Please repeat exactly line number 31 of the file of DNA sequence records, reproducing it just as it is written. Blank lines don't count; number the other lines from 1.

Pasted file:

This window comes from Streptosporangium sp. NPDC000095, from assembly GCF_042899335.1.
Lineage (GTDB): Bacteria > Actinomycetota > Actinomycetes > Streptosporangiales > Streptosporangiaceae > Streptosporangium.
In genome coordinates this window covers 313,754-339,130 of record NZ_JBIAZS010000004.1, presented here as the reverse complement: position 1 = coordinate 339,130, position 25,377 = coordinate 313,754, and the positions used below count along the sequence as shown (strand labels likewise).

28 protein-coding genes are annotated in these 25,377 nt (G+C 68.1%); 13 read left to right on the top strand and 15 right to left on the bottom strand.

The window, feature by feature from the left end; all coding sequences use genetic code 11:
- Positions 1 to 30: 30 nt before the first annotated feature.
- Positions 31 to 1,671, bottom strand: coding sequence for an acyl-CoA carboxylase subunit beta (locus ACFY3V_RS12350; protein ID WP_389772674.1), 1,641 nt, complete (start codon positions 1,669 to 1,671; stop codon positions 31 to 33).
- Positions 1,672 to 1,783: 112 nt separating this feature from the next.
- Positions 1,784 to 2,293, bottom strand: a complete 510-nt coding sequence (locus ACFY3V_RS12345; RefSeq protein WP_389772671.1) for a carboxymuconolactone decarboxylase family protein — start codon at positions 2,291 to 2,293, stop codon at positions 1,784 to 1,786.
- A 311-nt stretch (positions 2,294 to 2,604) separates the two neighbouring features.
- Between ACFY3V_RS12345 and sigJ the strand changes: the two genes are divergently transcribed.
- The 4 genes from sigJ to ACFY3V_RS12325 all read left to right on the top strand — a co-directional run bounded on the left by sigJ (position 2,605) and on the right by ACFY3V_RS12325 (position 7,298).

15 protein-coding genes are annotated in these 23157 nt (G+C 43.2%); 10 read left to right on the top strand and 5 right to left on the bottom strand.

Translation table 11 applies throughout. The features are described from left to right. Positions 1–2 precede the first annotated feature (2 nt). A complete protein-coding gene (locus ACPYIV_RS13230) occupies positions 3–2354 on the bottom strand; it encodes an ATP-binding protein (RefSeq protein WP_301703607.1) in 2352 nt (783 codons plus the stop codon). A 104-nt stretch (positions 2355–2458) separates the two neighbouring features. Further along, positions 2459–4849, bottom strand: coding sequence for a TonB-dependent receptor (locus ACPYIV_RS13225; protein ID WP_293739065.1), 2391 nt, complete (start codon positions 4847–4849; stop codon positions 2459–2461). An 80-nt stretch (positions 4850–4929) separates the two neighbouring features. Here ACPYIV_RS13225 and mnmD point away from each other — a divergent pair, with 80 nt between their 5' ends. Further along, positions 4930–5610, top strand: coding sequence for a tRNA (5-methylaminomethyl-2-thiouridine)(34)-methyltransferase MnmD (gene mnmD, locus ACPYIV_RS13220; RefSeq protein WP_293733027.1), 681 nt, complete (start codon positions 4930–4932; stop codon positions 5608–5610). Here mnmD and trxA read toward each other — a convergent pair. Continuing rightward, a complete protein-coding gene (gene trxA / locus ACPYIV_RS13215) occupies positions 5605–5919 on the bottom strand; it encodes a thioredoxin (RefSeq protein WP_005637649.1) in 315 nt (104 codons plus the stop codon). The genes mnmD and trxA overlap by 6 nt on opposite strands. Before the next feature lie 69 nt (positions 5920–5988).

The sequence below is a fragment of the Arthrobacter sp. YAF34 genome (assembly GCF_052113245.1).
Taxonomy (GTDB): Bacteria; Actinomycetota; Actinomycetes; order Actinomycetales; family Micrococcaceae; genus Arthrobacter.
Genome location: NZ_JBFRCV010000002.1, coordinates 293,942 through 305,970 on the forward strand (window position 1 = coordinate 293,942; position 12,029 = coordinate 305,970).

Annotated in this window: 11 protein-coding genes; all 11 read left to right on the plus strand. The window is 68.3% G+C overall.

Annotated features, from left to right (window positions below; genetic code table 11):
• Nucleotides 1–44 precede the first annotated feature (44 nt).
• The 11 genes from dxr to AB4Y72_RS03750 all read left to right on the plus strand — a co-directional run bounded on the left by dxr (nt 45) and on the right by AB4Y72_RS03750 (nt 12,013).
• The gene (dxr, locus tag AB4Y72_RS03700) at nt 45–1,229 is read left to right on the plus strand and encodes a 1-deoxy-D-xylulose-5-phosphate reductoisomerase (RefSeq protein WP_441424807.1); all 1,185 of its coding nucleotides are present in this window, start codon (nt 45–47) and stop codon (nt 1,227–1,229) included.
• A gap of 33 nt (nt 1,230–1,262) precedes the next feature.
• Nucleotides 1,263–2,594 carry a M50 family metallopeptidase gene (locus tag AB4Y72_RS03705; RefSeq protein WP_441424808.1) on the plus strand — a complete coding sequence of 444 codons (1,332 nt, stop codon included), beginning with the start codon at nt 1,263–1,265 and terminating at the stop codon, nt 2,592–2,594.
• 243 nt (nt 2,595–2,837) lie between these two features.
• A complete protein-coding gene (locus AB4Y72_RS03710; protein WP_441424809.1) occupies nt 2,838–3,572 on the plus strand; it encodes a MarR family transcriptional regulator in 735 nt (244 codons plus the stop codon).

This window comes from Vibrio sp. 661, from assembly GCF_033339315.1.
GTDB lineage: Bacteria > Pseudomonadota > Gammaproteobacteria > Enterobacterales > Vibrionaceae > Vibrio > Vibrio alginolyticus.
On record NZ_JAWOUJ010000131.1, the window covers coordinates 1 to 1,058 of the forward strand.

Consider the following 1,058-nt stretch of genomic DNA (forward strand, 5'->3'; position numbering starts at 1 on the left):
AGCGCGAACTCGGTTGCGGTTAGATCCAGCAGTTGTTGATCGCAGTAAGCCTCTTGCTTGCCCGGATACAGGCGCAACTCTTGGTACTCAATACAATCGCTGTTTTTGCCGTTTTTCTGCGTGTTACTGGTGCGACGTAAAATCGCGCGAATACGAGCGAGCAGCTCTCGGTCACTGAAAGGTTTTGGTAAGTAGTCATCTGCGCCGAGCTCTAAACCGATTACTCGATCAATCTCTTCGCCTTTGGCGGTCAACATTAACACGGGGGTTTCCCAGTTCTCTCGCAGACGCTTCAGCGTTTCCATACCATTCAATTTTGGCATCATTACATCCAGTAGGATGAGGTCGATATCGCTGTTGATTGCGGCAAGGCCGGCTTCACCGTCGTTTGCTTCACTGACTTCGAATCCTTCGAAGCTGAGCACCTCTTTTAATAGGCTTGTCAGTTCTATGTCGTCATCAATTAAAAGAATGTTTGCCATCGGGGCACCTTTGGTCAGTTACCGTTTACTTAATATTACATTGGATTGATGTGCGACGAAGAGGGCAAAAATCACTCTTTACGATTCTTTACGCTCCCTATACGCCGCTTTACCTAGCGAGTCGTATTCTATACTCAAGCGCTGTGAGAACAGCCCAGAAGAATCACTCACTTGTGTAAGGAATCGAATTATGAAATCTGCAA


AGCGCGAACTCGGTTGCGGTTAGATCCAGCAGTTGTTGATCGCAGTAAGCCTCTTGCTTGCCCGGATACAGGCGCAACTCTTGGTACTCAATACAATCGCTGTTTTTGCCGTTTTTCTGCGTGTTACTGGTGCGACGTAAAATCGCGCGAATACGAGCGAGCAGCTCTCGGTCACTGAAAGGTTTTGGTAAGTAGTCATCTGCGCCGAGCTCTAAACCGATTACTCGATCAATCTCTTCGCCTTTGGCGGTCAACATTAACACGGGGGTTTCCCAGTTCTCTCGCAGACGCTTCAGCGTTTCCATACCATTCAATTTTGGCATCATTACATCCAGTAGGATGAGGTCGATATCGCTGTTGATTGCGGCAAGGCCGGCTTCACCGTCGTTTGCTTCACTGACTTCGAATCCTTCGAAGCTGAGCACCTCTTTTAATAGGCTTGTCAGTTCTATGTCGTCATCAATTAAAAGAATGTTTGCCATCGGGGCACCTTTGGTCAGTTACCGTTTACTTAATATTACATTGGATTGATGTGCGACGAAGAGGGCAAAAATCACTCTTTACGATTCTTTACGCTCCCTATACGCCGCTTTACCTAGCGAGTCGTATTCTATACTCAAGCGCTGTGAGAACAGCCCAGAAGAATCACTCACTTGTGTAAGGAATCGAATTATGAAATCTGCAA